Feast day: August 31
A Saxon princess who founded a nunnery on the coast near Folkestone, Kent. She was grand-daughter of King Saint Aethelbert. She is also known as Eanswida, Eanswide, Eanswith. She died August 31, c. 640.
The monastery she founded was destroyed by the Danes, but restored by King Athelstan, then refounded in 1095 for the Black Benedictines. Part of it was swallowed up by the sea, and so the community was moved to Folkestone. Her relics were translated to the church built by Eadbald in honor of Saint Peter, but later known as Saints Mary and Eanswyth. In 1885, a Saxon coffer was found in the north wall containing the bones of a young woman, which were assumed to be those of the saint.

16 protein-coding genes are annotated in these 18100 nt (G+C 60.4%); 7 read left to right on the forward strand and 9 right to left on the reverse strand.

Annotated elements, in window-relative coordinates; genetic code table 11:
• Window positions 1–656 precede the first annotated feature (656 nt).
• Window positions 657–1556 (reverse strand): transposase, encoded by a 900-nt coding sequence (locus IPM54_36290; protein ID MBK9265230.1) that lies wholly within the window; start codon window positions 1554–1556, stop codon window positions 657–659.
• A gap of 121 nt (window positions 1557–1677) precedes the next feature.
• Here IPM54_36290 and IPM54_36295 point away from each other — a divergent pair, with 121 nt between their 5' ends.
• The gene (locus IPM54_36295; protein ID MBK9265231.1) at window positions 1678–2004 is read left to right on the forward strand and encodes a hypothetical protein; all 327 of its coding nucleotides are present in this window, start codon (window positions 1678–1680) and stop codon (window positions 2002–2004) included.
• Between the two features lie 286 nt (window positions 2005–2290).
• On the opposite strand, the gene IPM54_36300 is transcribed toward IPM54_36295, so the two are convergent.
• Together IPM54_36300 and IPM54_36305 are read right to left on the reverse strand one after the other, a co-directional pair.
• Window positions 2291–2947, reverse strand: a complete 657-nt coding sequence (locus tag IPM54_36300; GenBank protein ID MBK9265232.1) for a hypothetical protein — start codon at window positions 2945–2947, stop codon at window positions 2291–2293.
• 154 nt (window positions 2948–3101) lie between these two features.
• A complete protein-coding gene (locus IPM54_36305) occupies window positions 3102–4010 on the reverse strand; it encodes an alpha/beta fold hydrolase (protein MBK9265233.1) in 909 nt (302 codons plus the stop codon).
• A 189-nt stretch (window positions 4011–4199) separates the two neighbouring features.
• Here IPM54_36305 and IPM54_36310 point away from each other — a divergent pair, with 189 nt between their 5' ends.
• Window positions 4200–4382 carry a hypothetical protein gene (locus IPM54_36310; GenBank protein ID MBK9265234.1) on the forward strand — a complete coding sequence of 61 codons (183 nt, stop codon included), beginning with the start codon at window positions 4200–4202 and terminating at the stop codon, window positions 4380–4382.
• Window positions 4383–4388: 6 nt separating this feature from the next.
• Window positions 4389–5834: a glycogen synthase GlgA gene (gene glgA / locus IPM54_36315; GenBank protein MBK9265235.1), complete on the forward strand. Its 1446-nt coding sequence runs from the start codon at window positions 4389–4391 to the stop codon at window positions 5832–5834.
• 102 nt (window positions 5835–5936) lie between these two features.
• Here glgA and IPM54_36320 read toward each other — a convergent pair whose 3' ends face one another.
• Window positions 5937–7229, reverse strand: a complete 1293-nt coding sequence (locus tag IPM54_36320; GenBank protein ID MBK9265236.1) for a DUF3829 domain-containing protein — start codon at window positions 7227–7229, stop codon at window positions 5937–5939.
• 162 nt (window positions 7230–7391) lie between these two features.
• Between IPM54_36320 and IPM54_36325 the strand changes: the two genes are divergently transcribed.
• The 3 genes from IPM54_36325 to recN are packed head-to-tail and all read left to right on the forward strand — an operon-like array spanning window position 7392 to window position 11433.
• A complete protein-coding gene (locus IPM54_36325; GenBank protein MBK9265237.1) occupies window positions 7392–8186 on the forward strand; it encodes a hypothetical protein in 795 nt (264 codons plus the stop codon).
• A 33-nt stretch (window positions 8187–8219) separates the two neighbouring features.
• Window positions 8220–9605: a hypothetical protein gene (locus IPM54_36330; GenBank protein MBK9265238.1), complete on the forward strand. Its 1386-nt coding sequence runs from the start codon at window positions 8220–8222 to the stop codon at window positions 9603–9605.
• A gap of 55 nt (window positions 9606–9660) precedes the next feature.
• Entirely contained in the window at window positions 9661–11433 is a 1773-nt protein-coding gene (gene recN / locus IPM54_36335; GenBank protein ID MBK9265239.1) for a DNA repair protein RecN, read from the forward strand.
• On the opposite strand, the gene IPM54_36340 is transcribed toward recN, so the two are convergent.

In art, Saint Eanswyth is portrayed as a crowned abbess with a book and two fish. She is venerated at Folkestone, where her image is incorporated on its seals.